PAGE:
Analysis of SSH keys found in the wild
In 2018 I was contracted to help a large organization with a very distributed and remote structure. One of the things that I found was that the organization does not have a strict policy regarding the creation, storage and lifecycle of SSH keys.
I decided to look into this issue in general, so in Feb 2019 wrote a crawler that looked for SSH keys around the web - public repos, s3 bucket with bad permissions, data dumps from companies and so on.
From this I got 4807 keys. Next I wrote a small python script that tried the SSH keys - just autenticate and close the connection, without opening any channels as to not actually access the target systems which would be illegal.
I managed to authenticate into 221 hosts, 5 were FreeBSD, 1 was MacOS, 3 were Linux on ARM64, and the rest were Linux x64. This means I have 221 working keys found on the web and no way to notify their owners they should change their keys.
General interesting statistics:
Of the 4807 keys 966 were malformed and 1036 were encrypted (20%). Of the 1036 encrypted I could break 88 passwords using dictionaries and an additional 41 passwords using John-the-ripper on a 3-year old 8-core Xeon workstation after a month of brute-forcing.
- Sizes (all were SHA256):
root@DESKTOP-MR4OQPJ:~/keys# for i in id_rsa* ; do ssh-keygen -l -f $i; done | sed 's/:.*//' | sort | uniq -c | sort -n -k 2 2 1023 SHA256 37 1024 SHA256 1 2047 SHA256 2187 2048 SHA256 1 3000 SHA256 1 4048 SHA256 572 4096 SHA256 3 8192 SHA256 1 16384 SHA256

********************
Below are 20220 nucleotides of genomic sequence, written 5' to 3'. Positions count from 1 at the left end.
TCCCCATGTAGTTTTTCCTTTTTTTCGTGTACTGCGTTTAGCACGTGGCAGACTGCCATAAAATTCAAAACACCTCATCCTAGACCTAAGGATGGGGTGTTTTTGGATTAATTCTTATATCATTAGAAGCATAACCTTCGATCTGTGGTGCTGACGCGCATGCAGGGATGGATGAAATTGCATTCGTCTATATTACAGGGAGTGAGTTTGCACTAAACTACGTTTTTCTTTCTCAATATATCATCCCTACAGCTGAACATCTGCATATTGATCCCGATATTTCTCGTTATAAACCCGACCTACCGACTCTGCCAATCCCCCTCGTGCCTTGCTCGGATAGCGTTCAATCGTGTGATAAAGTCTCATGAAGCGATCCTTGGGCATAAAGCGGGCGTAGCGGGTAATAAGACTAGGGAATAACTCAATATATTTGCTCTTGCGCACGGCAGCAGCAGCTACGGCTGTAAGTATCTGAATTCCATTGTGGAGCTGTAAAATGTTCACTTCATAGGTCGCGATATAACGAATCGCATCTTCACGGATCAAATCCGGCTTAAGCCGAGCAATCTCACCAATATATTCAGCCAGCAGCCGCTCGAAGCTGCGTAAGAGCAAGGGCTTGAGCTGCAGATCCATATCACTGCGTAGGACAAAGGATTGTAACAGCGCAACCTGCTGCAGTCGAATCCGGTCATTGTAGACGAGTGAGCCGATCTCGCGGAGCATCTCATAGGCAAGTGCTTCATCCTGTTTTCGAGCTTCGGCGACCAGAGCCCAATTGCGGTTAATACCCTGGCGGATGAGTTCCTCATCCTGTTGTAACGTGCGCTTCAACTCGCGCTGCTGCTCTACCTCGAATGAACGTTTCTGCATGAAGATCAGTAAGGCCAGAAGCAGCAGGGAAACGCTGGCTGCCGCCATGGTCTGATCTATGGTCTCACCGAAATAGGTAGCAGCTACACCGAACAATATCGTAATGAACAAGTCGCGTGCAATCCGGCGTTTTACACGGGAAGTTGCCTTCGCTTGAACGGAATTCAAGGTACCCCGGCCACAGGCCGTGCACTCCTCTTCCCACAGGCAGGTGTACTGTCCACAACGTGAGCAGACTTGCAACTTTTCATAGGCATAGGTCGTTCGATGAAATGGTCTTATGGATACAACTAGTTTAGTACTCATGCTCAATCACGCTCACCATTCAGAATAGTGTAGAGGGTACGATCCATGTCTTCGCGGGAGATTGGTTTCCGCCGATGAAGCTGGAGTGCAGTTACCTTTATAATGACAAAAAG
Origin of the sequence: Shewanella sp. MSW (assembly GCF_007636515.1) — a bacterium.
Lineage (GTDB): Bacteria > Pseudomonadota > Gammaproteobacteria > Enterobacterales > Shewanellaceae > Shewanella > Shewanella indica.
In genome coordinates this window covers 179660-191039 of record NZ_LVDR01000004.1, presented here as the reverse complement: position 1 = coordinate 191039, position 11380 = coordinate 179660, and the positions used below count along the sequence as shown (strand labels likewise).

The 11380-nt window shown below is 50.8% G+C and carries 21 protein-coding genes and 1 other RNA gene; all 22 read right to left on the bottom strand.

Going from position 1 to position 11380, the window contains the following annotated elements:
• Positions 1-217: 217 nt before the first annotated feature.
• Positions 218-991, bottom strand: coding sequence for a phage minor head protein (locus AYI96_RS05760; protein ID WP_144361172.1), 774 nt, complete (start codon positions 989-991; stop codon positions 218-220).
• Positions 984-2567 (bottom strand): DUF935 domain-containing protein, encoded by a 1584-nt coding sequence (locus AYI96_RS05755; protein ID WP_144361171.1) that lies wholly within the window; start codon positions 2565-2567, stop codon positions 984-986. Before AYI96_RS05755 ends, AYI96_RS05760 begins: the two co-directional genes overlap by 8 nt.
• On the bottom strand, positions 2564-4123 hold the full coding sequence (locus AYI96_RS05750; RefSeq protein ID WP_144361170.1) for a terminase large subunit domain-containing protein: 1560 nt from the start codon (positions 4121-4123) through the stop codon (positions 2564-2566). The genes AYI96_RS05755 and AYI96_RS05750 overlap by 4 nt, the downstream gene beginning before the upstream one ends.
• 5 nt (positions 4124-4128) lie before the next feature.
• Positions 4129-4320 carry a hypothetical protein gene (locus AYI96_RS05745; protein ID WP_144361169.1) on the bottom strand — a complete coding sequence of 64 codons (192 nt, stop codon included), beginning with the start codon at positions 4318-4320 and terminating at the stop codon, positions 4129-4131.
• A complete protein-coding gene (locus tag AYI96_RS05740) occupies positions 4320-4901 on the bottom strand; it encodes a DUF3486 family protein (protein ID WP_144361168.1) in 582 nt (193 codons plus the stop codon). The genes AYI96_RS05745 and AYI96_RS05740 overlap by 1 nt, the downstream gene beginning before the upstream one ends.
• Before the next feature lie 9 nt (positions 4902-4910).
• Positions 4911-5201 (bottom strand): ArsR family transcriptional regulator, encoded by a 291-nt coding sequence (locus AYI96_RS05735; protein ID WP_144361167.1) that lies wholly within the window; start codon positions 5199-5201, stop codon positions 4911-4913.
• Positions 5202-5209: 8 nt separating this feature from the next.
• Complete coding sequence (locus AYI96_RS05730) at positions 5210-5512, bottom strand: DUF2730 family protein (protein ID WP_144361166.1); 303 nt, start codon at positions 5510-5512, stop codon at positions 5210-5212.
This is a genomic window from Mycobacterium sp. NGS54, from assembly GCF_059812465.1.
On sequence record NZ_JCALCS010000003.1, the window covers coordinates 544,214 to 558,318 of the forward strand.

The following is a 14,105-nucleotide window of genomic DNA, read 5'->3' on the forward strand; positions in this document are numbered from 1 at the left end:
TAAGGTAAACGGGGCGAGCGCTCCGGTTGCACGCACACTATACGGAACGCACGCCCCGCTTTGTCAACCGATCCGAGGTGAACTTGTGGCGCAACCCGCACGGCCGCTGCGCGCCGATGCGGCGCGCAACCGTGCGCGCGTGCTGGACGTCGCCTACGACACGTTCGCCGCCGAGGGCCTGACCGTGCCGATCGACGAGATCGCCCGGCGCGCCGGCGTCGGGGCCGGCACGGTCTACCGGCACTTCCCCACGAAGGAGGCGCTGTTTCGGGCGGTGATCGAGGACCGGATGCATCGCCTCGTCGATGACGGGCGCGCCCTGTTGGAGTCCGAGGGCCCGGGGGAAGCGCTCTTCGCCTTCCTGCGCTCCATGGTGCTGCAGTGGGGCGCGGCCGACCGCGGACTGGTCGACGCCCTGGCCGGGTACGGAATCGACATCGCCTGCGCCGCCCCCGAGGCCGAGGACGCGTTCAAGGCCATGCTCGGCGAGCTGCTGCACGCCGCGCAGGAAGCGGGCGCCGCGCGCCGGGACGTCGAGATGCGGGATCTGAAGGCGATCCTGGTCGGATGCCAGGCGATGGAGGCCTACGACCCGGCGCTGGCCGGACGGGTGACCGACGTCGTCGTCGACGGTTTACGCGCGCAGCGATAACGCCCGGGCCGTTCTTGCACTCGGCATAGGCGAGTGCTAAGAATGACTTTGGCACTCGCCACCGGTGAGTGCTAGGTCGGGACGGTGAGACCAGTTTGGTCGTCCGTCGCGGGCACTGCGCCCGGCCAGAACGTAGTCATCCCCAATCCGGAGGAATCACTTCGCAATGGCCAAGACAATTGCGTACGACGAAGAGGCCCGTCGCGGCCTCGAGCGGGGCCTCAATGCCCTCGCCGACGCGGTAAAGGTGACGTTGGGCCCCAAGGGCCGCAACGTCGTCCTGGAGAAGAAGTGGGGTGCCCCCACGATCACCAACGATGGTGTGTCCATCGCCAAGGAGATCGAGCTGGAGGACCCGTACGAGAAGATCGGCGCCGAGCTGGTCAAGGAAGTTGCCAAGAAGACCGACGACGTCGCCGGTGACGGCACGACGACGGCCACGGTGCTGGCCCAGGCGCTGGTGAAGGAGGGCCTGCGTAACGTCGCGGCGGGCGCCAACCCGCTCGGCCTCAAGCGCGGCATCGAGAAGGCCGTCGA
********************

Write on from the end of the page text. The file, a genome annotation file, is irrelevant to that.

I don’‘t get the wird sizes: 1023-bit, 2047-bit, 3000-bit, and 4048-bit. Anyone have an idea?
- Encryption type:
root@DESKTOP-MR4OQPJ:~/enc# grep -h DEK-Info id_rsa* | sed 's/,.*//' | sort | uniq -c 665 DEK-Info: AES-128-CBC 2 DEK-Info: AES-256-CBC 94 DEK-Info: DES-EDE3-CBC
Why still use DES keys?
for keys that I could not break:
531 DEK-Info: AES-128-CBC 2 DEK-Info: AES-256-CBC 66 DEK-Info: DES-EDE3-CBC
- Distributions (in 2019, from uname)
- 87 were Ubuntu
- 38 were RHEL/Centos 6
- 25 were RHEL/Centos 7
- 7 were Amazon
- 5 were RHEL/Centos 5
- 2 were Debian
- 2 were CoreOS
- 1 was Gentoo
- 1 was Fedore32
- 2 were armv7l
- 1 was armv5tel
the rest I could not identify from uname -a
- Most common kernels (in 2019, from uname)
- 44 were Linux 2.6.x
- 39 were Linux 4.4.x
- 28 were Linux 4.15.x
- 35 were Linux 3.10.x
- 15 were Linux 3.13.x
- 13 were Linux 4.9.x
Last week (after two years!) I reran the test against the 221 working keys and 179 still work. To make sure these are not honepots I added to the testing script a checked for the length of the remote .bash_history file, and none seem to be honeypots.